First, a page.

Degree Type


Date of Award


Degree Name

Doctor of Philosophy



First Advisor

C. Lee Burras

Second Advisor

Jonathan A. Sandor


While the effect of cultivation on soil properties has been well documented, its effect on the spatial distribution of soil properties is less well understood. The purpose of this study is to use GIS classes, soil map units and landscape positions, and geostatistics to characterize the spatial distribution of soil properties in a native prairie and agricultural field. A secondary purpose is to use soil color in combination with these techniques to predict soil organic carbon (SOC) content to 0.2 and 1.0m depths across each land use. Each land use was sampled in an unbalanced hierarchical nested grid for a total of 406 cores. Soil color was measured with Munsell Soil Color Book and chroma meter with three types of samples: (a) prepared samples, ground to <2mm, (b) horizon peds, and (c) split cores (measurements taken at horizon and depth increment mid-points). Standard techniques were used to describe all cores and analyze a subset (63 in each land use) for soil organic carbon (SOC), bulk density, percent water stable aggregates (WSA), pH, and surface horizon texture. Bulk density, pH, and WSA are not spatially dependent using any technique. Using GIS classes, the prairie has more significant differences in soil properties between classes. The agricultural field is more homogenous, but geostatistics show it has spatial dependence with small-scale continuity. SOC content distribution is related to localized, mid-slope wetness in the prairie that no longer occurs in the agricultural field due to artificial drainage. Only a few models in this study were generally satisfactory for predicting SOC contents. SOC content is significantly related to soil color, on individual samples, but not entire cores. The best predictor of SOC content is topographic wetness index in the agricultural field and kriging and co-kriging in the prairie. Average land use predictions vary by 2.4 kg m-2 for 0.2m and 3.8 kg m-2 for 1.0m in the agriculture field and 6.2 kg m-2 for 0.2m and 19.0 kg m-2 for 1.0m in the prairie. Agricultural cultivation has changed the distribution of SOC across the landscape and thus different models are needed to make accurate predictions.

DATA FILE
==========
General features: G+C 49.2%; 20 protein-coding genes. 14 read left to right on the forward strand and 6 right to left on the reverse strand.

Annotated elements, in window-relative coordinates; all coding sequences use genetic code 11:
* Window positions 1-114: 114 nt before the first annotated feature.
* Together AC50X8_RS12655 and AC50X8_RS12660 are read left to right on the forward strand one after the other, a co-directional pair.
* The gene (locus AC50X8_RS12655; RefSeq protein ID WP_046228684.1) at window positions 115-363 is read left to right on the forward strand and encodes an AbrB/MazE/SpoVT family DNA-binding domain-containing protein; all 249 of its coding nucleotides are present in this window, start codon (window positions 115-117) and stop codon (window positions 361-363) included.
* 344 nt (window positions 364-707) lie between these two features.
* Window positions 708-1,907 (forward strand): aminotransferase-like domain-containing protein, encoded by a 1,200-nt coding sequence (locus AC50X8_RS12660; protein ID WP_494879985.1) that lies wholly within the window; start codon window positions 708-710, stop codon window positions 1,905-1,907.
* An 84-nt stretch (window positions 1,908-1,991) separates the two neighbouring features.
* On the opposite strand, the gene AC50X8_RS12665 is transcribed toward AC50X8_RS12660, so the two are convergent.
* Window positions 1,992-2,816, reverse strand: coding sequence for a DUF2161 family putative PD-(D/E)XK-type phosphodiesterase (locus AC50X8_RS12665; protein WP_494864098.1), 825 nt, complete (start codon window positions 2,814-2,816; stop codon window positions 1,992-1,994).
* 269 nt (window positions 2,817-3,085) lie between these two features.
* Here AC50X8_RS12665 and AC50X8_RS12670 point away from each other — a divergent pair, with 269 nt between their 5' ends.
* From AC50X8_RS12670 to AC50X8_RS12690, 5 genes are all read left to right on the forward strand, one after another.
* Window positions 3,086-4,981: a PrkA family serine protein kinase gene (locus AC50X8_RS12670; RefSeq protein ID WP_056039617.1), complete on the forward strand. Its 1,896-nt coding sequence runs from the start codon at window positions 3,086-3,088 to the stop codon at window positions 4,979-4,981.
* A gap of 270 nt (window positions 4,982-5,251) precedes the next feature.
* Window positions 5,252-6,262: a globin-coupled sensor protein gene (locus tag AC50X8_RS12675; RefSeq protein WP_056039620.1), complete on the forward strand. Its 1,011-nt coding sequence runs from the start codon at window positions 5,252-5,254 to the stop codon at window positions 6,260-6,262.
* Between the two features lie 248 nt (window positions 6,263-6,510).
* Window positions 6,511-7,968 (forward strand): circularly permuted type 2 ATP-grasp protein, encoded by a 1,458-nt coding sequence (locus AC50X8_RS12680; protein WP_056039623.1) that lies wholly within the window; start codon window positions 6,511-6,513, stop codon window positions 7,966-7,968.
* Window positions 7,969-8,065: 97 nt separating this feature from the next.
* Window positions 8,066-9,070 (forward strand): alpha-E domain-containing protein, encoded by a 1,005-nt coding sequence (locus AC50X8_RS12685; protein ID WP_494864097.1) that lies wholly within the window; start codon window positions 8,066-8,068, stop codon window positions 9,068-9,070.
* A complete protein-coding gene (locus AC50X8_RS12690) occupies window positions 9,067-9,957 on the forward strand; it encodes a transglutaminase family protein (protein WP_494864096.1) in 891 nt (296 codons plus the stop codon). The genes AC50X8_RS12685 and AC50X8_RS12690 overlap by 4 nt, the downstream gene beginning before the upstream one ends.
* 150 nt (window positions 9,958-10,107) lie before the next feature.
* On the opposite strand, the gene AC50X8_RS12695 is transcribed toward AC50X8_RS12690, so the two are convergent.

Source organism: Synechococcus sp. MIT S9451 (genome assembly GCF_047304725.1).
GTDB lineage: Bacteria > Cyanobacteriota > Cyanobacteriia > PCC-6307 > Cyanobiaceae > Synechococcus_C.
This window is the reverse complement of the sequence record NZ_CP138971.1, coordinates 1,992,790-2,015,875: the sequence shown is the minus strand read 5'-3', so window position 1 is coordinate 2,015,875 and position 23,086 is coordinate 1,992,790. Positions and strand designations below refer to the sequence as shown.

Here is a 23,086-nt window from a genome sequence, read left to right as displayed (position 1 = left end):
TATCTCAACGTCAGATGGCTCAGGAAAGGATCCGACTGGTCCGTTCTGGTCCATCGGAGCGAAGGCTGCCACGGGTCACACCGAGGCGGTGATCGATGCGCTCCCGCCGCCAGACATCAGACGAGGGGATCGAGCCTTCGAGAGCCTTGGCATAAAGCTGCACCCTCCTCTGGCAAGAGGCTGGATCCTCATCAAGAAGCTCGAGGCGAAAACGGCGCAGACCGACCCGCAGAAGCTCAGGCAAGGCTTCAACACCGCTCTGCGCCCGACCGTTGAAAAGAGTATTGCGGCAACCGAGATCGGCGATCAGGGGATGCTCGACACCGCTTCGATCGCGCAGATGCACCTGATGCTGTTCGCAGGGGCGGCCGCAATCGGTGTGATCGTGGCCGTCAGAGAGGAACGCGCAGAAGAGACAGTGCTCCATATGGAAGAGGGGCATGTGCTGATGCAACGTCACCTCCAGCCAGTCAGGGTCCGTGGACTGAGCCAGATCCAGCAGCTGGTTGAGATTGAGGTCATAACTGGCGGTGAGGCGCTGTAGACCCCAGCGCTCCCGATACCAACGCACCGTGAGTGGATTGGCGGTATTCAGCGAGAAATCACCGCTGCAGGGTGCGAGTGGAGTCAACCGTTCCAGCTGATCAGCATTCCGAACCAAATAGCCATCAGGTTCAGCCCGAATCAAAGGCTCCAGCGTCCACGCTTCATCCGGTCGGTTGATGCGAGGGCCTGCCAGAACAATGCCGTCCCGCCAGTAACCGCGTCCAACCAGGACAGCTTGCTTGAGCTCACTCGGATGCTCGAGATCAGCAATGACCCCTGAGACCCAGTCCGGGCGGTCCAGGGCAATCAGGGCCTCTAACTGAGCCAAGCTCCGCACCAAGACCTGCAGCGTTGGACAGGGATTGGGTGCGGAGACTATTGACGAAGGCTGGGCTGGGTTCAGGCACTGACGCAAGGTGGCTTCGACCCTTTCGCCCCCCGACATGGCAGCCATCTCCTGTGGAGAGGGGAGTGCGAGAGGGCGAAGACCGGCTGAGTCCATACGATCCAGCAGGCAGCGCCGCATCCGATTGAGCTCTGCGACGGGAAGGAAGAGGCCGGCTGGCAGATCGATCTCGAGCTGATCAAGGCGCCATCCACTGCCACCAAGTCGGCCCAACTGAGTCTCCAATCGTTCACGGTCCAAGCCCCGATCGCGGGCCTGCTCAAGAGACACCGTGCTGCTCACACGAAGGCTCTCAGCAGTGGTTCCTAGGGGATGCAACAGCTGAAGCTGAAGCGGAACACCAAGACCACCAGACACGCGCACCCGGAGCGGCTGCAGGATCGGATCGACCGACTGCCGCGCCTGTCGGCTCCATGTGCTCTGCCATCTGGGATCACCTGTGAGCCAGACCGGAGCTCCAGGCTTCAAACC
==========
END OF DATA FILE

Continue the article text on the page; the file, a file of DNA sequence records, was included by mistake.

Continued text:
Digital Repository @ Iowa State University,

Copyright Owner

Skye Angela Wills



Proquest ID


File Format


File Size

191 pages